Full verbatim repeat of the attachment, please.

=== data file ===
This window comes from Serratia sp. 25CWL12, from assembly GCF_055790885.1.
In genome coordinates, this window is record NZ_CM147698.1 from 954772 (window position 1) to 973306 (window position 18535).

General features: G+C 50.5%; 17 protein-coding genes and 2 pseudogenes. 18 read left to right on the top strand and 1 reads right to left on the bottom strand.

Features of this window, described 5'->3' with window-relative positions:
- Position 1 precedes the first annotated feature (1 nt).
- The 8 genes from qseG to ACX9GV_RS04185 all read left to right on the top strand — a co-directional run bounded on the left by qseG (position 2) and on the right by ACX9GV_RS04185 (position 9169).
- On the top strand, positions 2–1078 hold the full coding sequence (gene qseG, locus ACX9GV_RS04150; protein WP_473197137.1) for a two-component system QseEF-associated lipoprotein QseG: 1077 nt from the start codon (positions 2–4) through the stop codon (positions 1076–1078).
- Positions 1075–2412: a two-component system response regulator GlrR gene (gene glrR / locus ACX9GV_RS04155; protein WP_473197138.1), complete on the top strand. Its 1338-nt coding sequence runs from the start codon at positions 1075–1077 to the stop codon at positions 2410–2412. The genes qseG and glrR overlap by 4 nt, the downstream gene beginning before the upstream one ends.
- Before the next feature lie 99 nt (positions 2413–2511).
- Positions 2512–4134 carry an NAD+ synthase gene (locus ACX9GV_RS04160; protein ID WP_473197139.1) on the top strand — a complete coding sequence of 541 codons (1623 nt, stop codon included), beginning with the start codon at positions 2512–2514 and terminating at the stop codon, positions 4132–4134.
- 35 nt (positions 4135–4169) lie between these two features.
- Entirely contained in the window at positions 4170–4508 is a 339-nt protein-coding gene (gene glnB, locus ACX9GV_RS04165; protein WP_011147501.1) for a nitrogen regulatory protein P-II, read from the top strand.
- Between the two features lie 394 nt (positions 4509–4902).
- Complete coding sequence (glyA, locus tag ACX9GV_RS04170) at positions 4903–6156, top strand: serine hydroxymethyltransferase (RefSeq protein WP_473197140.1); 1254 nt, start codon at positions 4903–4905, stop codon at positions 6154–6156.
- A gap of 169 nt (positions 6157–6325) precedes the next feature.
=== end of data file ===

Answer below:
This window comes from Serratia sp. 25CWL12, from assembly GCF_055790885.1.
In genome coordinates, this window is record NZ_CM147698.1 from 954772 (window position 1) to 973306 (window position 18535).

General features: G+C 50.5%; 17 protein-coding genes and 2 pseudogenes. 18 read left to right on the top strand and 1 reads right to left on the bottom strand.

Features of this window, described 5'->3' with window-relative positions:
- Position 1 precedes the first annotated feature (1 nt).
- The 8 genes from qseG to ACX9GV_RS04185 all read left to right on the top strand — a co-directional run bounded on the left by qseG (position 2) and on the right by ACX9GV_RS04185 (position 9169).
- On the top strand, positions 2–1078 hold the full coding sequence (gene qseG, locus ACX9GV_RS04150; protein WP_473197137.1) for a two-component system QseEF-associated lipoprotein QseG: 1077 nt from the start codon (positions 2–4) through the stop codon (positions 1076–1078).
- Positions 1075–2412: a two-component system response regulator GlrR gene (gene glrR / locus ACX9GV_RS04155; protein WP_473197138.1), complete on the top strand. Its 1338-nt coding sequence runs from the start codon at positions 1075–1077 to the stop codon at positions 2410–2412. The genes qseG and glrR overlap by 4 nt, the downstream gene beginning before the upstream one ends.
- Before the next feature lie 99 nt (positions 2413–2511).
- Positions 2512–4134 carry an NAD+ synthase gene (locus ACX9GV_RS04160; protein ID WP_473197139.1) on the top strand — a complete coding sequence of 541 codons (1623 nt, stop codon included), beginning with the start codon at positions 2512–2514 and terminating at the stop codon, positions 4132–4134.
- 35 nt (positions 4135–4169) lie between these two features.
- Entirely contained in the window at positions 4170–4508 is a 339-nt protein-coding gene (gene glnB, locus ACX9GV_RS04165; protein WP_011147501.1) for a nitrogen regulatory protein P-II, read from the top strand.
- Between the two features lie 394 nt (positions 4509–4902).
- Complete coding sequence (glyA, locus tag ACX9GV_RS04170) at positions 4903–6156, top strand: serine hydroxymethyltransferase (RefSeq protein WP_473197140.1); 1254 nt, start codon at positions 4903–4905, stop codon at positions 6154–6156.
- A gap of 169 nt (positions 6157–6325) precedes the next feature.